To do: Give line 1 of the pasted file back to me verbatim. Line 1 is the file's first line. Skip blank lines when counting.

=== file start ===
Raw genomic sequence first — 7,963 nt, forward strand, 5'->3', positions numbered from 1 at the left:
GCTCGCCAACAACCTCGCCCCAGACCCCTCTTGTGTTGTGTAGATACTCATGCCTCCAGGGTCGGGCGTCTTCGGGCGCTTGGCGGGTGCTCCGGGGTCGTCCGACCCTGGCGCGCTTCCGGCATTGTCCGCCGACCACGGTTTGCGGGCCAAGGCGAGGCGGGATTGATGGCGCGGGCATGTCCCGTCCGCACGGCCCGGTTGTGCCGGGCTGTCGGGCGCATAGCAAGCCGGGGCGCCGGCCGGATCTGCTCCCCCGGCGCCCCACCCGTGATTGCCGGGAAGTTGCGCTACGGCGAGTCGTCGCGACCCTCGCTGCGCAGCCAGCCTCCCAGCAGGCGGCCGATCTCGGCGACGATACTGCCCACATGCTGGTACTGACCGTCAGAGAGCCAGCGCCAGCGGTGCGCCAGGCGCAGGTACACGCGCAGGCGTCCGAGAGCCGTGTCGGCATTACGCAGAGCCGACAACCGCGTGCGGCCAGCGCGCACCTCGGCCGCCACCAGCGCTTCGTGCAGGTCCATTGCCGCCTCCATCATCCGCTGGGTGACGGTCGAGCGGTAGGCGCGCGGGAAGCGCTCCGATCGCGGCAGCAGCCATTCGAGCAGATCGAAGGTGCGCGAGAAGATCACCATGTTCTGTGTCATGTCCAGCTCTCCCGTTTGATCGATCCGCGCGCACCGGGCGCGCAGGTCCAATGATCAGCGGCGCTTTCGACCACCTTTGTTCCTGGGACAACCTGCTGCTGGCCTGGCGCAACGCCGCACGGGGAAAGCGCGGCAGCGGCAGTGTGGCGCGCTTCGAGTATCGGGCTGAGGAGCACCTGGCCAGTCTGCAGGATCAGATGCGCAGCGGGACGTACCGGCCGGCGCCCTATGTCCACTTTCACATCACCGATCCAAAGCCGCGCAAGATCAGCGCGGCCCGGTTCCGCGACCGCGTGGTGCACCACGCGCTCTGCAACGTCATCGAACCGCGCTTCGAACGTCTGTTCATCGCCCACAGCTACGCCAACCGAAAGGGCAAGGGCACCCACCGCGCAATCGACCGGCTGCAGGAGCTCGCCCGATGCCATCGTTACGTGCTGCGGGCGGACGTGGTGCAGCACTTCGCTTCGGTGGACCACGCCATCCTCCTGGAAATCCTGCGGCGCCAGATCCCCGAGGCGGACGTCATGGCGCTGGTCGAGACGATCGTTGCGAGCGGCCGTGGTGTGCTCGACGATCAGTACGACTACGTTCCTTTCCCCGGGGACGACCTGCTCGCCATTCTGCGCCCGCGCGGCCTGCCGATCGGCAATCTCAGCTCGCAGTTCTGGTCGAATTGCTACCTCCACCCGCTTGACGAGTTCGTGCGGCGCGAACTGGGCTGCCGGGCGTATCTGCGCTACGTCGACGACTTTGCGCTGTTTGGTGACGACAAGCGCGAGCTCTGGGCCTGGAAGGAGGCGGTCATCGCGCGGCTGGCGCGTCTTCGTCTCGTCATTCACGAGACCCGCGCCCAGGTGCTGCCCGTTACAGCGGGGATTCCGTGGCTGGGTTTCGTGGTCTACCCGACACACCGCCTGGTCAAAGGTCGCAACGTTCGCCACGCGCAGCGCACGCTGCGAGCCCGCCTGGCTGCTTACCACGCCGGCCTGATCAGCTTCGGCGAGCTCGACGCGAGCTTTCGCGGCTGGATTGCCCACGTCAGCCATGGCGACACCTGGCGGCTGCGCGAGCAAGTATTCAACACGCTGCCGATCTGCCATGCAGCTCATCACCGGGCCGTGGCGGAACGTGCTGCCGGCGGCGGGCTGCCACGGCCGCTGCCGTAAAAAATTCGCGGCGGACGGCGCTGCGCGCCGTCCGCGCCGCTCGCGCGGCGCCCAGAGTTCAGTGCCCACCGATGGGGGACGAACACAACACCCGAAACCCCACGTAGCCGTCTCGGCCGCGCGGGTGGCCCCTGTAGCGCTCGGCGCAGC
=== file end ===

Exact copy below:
Raw genomic sequence first — 7,963 nt, forward strand, 5'->3', positions numbered from 1 at the left: